Less than a month ago, President Biden released his proposed budget for Fiscal Year 2022 that includes $9.8 billion in funding for cybersecurity enhancements. Cyberbreaches are making the headlines too often – almost on a weekly basis – and those are only the attacks that are reported. Not only are the breaches costly, but they also are dangerous. Potential threats to public safety as a result of cyberbreaches, in fact, are daunting. The Administration has made it clear that the Federal government intends to provide as much protection to the nation’s overall infrastructure as possible.
The proposed budget allocates $110 million to the Cybersecurity and Infrastructure Security Agency. Another $750 million is targeted for additional investment in cybersecurity. The budget provides $15 million to support the Office of the National Cyber Director, and the Technology Modernization Fund is set to receive a $500 million funding allocation.
Now Congress will begin to draft spending bills related to the proposed budget. That effort is likely to last until September 30, 2021, when the current budget ends. A new budget must be adopted by that date, or the government will partially shut down on October 1, 2021. If Congress is unable to meet the deadline, a Continuing Resolution will be required to keep the government functioning until a budget is approved.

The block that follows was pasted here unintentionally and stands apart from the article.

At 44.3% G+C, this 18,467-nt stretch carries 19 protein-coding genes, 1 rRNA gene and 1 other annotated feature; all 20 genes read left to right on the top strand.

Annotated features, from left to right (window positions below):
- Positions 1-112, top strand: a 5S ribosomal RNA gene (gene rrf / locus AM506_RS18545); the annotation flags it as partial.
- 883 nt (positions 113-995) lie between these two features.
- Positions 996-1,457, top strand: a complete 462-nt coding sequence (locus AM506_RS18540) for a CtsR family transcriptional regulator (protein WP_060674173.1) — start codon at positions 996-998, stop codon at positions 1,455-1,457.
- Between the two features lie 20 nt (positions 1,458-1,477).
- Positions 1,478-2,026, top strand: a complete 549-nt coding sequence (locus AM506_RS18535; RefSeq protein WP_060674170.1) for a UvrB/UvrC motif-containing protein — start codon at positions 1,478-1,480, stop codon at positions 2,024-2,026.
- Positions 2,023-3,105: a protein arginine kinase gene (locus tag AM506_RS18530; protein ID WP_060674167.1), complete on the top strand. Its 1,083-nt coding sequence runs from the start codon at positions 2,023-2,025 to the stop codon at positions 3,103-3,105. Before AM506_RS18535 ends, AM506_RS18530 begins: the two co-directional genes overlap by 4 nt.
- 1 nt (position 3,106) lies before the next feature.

Biden also issued a new executive order that confirms his intent to improve the nation’s cybersecurity. The directive outlines a series of new requirements that must be met by any company doing business with the federal government. The order also establishes a Cybersecurity Safety Review Board to analyze incidents and requires companies to report information about cyberbreaches.
As this enhanced focus on cybersecurity is happening, new cyberattacks – all more sophisticated and far-reaching than previous ones – are occurring. Cybersecurity breaches are under increased scrutiny. The most common types include ransomware attacks that shut down technology networks and operational breaches that take control over operational functions. The Colonial Pipeline attack was an operational breach that took control over critical systems and left the company unable to control the flow of gas, the financial accounting, and other operations. Operational cyberbreaches present a more immediate danger to public safety for obvious reasons. Cyberbreaches with the potential to take control over power grids, water systems, public transportation, or large public facilities represent an immediate danger to the public at large.
Because of the threat, and the fact that private sector firms will be in high demand to help modernize and enhance public cybersecurity for governmental entities, it is important to know what states are planning for cyberdefense and response.